Picture the UK early 2008. After a few years of work free growth, people are flipping houses on credit cards like it’s shrove Tuesday, B&Q are being ram raided on a daily basis and from the equity of these transactions, people are buying the biggest SUV’s for the safety of their children, imported crap decorations, sending food back at top rate restaurants, getting vajazzled and their toes eaten by small fish (and that’s just the guys). Now that’s a buzzing economy.
Nobody saw it coming (but lucky for the BOE who had only just changed the terms of their pensions) the party got raided by the financial fuzz.
(Because of the mericuns) sarc off, the banks run out of dosh, the stock market collapses. Lead by the financials and then by business, who were a bit strapped for cash. So pensions get hammered. Many businesses go on short time. Financial houses who make up for 50% of the economy shed dead weight like a leper at a disco. Contractors are shelved by the thousand (a lot of self-employed around for the next crash).House prices fall. Retail falls of a cliff, with the high street decimated. All the poles (who were working cash but spending money on rent, fags, second hand cars and airline tickets……) are gone. EVERYBODY hunkers down and stops spending money. It was the end of the world I tells Ya (or maybe that was Peston)
So the cost to the economy of this carnage -0.8%. The following year 2009 was more credible at -5.8% and being so bad, allowed growth in the next year. But here’s a thing, with 2006 and 2007 having positive growth (exponential function included). Was the economy 2010 just as strong as 2005? And if it was, what of the populations wealth and prosperity? With a 30% devaluation of the pound, savings gone and pension reduced……………….is chasing GDP in the best interest of the country and are our figures any better?
Putting Tinfoil hat on again. Or has our money system been so fucked up, that the wealth of 99.9% of the population is now insignificant to that sloshing around in the markets?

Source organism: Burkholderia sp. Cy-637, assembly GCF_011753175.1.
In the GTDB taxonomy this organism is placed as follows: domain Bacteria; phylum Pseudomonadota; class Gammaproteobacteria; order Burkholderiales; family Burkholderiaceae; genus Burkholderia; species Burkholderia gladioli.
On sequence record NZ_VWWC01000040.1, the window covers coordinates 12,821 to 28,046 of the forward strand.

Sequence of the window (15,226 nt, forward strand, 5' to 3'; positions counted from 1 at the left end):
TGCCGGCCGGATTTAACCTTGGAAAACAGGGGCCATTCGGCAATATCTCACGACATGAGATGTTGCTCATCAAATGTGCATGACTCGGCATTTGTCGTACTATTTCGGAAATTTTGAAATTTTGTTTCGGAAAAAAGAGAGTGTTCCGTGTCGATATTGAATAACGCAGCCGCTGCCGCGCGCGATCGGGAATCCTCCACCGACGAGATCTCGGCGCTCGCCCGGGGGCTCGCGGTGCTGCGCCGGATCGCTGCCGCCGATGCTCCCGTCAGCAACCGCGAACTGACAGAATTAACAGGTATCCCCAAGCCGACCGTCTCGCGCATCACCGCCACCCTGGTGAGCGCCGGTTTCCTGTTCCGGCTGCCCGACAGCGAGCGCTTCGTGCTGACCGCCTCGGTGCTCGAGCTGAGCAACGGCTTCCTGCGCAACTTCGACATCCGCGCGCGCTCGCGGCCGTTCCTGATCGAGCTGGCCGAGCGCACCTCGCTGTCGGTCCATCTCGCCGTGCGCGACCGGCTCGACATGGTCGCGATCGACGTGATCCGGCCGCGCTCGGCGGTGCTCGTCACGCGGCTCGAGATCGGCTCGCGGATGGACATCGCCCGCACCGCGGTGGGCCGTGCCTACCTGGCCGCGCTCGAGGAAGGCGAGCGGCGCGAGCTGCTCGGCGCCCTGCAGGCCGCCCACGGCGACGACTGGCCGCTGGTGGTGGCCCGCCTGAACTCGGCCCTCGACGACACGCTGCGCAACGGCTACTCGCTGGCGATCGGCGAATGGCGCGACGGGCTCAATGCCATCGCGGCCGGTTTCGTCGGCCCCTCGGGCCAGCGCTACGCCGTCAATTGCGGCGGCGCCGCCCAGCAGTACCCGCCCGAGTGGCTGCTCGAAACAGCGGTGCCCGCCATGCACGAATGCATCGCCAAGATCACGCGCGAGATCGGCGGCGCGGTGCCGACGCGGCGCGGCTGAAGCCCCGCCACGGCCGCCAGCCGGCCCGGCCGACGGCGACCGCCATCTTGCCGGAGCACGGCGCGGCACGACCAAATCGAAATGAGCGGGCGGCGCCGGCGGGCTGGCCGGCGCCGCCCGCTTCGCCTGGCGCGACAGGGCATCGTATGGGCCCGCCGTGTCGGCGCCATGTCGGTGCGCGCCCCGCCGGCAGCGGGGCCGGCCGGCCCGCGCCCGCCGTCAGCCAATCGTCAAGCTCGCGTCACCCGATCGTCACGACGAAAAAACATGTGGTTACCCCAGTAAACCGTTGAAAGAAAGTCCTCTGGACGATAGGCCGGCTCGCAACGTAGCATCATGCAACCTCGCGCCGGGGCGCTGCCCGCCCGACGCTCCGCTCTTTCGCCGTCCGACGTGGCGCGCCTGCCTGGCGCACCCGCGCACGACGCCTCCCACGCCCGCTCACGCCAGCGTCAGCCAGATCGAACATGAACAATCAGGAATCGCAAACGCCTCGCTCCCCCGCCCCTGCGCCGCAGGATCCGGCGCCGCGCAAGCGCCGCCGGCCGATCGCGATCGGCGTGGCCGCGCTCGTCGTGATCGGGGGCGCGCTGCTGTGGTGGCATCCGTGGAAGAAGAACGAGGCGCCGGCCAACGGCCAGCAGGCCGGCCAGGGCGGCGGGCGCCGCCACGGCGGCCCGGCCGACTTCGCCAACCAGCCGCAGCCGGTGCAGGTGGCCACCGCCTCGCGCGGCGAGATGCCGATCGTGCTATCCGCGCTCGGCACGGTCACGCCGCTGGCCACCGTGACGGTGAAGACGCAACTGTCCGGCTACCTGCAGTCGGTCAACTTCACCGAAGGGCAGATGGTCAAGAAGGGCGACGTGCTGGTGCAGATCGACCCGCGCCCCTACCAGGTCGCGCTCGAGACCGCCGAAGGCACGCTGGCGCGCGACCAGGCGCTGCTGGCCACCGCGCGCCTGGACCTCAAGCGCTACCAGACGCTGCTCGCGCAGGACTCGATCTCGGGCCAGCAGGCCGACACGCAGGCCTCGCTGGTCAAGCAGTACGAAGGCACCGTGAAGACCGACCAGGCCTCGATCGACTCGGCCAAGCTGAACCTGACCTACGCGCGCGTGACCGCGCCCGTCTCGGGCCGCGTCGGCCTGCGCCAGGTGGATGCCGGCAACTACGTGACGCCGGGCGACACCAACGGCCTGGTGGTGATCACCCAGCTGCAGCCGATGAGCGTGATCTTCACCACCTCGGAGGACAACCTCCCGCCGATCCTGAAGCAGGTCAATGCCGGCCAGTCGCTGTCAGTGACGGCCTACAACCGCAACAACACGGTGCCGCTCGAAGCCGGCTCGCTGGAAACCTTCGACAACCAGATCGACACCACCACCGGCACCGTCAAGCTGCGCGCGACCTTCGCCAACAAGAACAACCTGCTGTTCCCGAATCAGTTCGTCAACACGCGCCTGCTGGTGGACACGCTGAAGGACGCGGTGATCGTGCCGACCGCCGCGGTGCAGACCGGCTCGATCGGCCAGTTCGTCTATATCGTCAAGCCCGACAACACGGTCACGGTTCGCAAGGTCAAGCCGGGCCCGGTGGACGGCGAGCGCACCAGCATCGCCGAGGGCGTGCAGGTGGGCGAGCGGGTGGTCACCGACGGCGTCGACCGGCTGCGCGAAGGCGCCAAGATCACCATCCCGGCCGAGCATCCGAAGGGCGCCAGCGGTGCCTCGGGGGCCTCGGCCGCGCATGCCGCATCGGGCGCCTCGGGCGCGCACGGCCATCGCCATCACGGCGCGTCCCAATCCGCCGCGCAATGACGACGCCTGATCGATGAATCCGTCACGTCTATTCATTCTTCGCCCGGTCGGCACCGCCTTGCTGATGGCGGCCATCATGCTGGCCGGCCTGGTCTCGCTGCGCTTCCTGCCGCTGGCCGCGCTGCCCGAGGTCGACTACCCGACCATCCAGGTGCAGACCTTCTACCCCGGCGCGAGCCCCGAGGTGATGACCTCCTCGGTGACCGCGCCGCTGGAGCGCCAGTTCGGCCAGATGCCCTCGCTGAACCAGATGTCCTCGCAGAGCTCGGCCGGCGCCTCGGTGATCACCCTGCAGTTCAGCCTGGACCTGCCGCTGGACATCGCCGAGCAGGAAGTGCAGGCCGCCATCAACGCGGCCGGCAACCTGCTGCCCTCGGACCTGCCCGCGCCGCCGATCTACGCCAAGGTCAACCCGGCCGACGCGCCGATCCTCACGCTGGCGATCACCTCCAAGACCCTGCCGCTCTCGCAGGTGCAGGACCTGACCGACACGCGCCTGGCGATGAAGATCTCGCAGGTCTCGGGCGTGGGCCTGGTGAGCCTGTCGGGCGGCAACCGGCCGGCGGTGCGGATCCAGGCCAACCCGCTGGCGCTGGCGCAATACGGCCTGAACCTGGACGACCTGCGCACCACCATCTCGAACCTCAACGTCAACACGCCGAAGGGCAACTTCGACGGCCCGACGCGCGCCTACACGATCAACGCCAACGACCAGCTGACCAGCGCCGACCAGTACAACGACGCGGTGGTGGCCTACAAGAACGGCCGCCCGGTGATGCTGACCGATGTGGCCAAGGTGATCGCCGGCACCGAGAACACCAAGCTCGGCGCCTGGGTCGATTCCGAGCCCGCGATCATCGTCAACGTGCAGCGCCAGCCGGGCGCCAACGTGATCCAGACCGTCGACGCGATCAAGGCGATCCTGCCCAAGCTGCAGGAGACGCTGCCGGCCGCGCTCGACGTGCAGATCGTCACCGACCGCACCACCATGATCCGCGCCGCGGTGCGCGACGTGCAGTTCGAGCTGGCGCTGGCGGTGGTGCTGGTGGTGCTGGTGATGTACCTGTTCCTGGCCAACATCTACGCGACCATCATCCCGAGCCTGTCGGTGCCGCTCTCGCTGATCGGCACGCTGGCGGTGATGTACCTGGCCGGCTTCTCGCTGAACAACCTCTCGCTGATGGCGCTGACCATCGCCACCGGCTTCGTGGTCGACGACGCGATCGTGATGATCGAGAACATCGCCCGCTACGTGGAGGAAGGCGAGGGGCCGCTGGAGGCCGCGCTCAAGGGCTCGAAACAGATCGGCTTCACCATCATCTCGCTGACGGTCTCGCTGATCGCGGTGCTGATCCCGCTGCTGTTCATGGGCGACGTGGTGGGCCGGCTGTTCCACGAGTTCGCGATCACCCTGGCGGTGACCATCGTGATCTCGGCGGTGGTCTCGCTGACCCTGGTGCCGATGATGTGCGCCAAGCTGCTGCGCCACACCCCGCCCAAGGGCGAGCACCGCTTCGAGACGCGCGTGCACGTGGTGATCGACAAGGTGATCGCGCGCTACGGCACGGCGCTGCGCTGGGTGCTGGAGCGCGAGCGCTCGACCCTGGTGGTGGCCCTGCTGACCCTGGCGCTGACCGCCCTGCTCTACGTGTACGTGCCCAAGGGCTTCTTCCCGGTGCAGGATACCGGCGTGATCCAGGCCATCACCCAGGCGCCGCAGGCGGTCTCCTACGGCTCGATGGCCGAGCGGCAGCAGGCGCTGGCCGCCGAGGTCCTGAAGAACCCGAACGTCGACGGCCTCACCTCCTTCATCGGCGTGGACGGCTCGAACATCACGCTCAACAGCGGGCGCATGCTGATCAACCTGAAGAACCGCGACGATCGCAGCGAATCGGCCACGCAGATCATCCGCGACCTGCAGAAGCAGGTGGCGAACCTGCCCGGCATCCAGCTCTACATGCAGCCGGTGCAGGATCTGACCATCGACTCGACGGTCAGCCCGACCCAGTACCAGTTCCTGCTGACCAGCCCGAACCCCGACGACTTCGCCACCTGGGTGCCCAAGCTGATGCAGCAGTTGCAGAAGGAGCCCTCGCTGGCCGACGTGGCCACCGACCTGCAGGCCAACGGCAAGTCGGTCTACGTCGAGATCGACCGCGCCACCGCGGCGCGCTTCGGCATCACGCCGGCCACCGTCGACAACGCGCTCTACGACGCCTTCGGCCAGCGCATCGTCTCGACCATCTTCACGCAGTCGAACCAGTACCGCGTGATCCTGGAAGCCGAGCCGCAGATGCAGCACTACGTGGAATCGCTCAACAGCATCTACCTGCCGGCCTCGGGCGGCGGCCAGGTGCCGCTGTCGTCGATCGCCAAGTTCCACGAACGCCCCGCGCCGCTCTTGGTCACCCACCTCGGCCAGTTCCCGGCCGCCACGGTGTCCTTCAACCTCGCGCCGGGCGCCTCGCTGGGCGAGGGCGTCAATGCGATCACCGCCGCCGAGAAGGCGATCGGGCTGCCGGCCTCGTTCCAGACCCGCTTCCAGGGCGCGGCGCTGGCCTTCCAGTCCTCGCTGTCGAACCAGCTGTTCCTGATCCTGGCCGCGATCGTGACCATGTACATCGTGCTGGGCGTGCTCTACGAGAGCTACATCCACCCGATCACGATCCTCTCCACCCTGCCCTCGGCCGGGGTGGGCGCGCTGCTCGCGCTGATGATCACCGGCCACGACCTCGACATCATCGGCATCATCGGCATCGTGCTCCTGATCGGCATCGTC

CityUnslicker said...

Suffragent - none of that applies in China. in the UK we have the highest personal indebtedness in the world. Our country, along with Japan, is not well positioned to suffer a financial crisis.

For all the many problems China has, which are manifol, the people there save and save and save. There is no welfare state so you need to keep your money. Even with the recent pumping of money into their economy, the average person is not exposed like they are in the UK.

Steven_L said...

For all the many problems China has, which are manifol, the people there save and save and save

and lend it to the Chinese government, who lend it to the US government, and hope to get it back in one piece.

Sebastian Weetabix said...

Living in China I learned that everybody lies all the time. You know they're doing it, they know you know, but everyone carries on doing it anyway. That's true of Chinese government stats in spades.

Suffragent said...

I know the UK eononomic good times were driven by debt. That's another discussionn My point was the accuracy of GDP in any country. The whole country went from spending money like sailors on shore leave to Jesuits overnight and this only resulted in a -0.8% drop in GDP. Inflation is another once upon a time number. When the numbers are so manipulated what can you trust.